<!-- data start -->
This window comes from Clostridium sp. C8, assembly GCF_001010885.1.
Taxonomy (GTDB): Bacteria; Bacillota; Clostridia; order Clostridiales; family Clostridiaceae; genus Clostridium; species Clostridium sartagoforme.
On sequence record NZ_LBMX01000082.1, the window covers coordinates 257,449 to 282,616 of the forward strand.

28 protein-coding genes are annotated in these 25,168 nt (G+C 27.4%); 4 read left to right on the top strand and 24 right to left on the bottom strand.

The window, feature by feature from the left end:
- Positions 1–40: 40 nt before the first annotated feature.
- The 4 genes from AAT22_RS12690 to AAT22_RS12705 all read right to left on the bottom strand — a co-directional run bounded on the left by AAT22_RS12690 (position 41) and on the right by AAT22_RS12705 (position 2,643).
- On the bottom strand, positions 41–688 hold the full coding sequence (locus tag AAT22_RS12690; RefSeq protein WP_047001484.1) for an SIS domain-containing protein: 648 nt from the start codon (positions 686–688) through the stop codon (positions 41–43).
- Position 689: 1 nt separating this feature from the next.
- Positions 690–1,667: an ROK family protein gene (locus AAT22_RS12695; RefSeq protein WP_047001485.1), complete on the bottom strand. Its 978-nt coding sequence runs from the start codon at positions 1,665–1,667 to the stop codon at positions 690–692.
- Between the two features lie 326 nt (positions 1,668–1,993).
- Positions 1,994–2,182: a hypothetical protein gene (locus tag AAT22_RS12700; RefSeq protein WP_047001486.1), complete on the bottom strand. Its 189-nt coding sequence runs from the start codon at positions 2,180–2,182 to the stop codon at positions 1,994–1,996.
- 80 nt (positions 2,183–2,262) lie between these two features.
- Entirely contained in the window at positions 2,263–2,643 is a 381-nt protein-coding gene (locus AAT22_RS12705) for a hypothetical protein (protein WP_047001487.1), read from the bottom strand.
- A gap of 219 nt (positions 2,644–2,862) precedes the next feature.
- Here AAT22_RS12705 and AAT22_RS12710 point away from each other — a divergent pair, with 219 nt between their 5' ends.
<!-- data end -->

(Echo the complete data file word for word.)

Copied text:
This window comes from Clostridium sp. C8, assembly GCF_001010885.1.
Taxonomy (GTDB): Bacteria; Bacillota; Clostridia; order Clostridiales; family Clostridiaceae; genus Clostridium; species Clostridium sartagoforme.
On sequence record NZ_LBMX01000082.1, the window covers coordinates 257,449 to 282,616 of the forward strand.

28 protein-coding genes are annotated in these 25,168 nt (G+C 27.4%); 4 read left to right on the top strand and 24 right to left on the bottom strand.

The window, feature by feature from the left end:
- Positions 1–40: 40 nt before the first annotated feature.
- The 4 genes from AAT22_RS12690 to AAT22_RS12705 all read right to left on the bottom strand — a co-directional run bounded on the left by AAT22_RS12690 (position 41) and on the right by AAT22_RS12705 (position 2,643).
- On the bottom strand, positions 41–688 hold the full coding sequence (locus tag AAT22_RS12690; RefSeq protein WP_047001484.1) for an SIS domain-containing protein: 648 nt from the start codon (positions 686–688) through the stop codon (positions 41–43).
- Position 689: 1 nt separating this feature from the next.
- Positions 690–1,667: an ROK family protein gene (locus AAT22_RS12695; RefSeq protein WP_047001485.1), complete on the bottom strand. Its 978-nt coding sequence runs from the start codon at positions 1,665–1,667 to the stop codon at positions 690–692.
- Between the two features lie 326 nt (positions 1,668–1,993).
- Positions 1,994–2,182: a hypothetical protein gene (locus tag AAT22_RS12700; RefSeq protein WP_047001486.1), complete on the bottom strand. Its 189-nt coding sequence runs from the start codon at positions 2,180–2,182 to the stop codon at positions 1,994–1,996.
- 80 nt (positions 2,183–2,262) lie between these two features.
- Entirely contained in the window at positions 2,263–2,643 is a 381-nt protein-coding gene (locus AAT22_RS12705) for a hypothetical protein (protein WP_047001487.1), read from the bottom strand.
- A gap of 219 nt (positions 2,644–2,862) precedes the next feature.
- Here AAT22_RS12705 and AAT22_RS12710 point away from each other — a divergent pair, with 219 nt between their 5' ends.